Keski-Pasila is a former railway area north of Helsinki. The area is being developed from railway wasteland into a dense residential area for around 3,000 new inhabitants. Great attention has been made on creating a timeless design, well integrated with the surroundings and with quality materials. The Keski-Pasila school set the tone for a future project and the atmosphere of the Keski-Pasila residential area.
A compact building program and a site located next to the Halkopiipunkallio rock at the end of the Höyrypark axis created a set of interesting challenges that our project was developed from.
The main one being lack of space. The solution became to divide the schoolyard into three levels with most of the outdoor areas being on the roofs, carefully designed to be a clear continuum of the indoor functions.
The school will be well-integrated with the surrounding cityscape.
Seen from the park, the lush green edges of the second-floor schoolyard frame the building and visually connects it with the park. From the street side the exterior staircases, open ground floors facades and clear entrances create a welcoming and easily accessible school.
With limited space divided between three levels, it’s crucial to think versatility and multifunctionality into the spaces. To make the most out of the limited space, the pupils of different ages are not tied to a specific area but can take advantage of a larger variety of spaces and activities. All square meters are utilised and many elements have more than one purpose and function both as play areas and learning spaces. The parkour structure can be used as a gymnastic stand, the play area transforms into a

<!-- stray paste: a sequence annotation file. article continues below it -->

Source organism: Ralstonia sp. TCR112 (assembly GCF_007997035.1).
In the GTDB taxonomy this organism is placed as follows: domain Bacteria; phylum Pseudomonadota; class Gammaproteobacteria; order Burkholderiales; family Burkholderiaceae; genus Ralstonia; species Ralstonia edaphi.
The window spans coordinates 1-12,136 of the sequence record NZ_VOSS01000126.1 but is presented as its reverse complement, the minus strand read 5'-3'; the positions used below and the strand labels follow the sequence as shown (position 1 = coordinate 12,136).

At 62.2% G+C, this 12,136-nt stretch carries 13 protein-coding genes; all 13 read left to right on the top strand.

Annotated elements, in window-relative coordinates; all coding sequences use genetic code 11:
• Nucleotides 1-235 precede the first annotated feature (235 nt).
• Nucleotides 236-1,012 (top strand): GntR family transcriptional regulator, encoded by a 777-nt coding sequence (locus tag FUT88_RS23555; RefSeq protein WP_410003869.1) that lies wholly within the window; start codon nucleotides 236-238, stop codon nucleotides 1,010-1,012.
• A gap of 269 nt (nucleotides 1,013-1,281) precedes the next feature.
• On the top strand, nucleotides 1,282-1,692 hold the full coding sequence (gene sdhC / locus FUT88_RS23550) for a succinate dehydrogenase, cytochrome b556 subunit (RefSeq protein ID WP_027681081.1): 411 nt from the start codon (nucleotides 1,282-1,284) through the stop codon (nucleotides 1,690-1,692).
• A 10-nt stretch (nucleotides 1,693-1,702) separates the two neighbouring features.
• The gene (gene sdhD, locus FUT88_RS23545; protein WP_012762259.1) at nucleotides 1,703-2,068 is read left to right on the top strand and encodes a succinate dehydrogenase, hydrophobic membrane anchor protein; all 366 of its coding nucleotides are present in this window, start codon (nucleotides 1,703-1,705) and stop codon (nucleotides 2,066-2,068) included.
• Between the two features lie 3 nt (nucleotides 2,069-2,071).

performance stage, and the atrium stairs allow for gatherings. Both building and schoolyard are arranged to take advantage of the sunlight throughout the day as the outdoor areas should be an urban meeting point for the locals outside of school hours. The lush planting divides and connects the different spaces and ensures pleasant microclimate protected from the wind. Variation and diversity in the planting improve the biodiversity value and educational value of the schoolyards.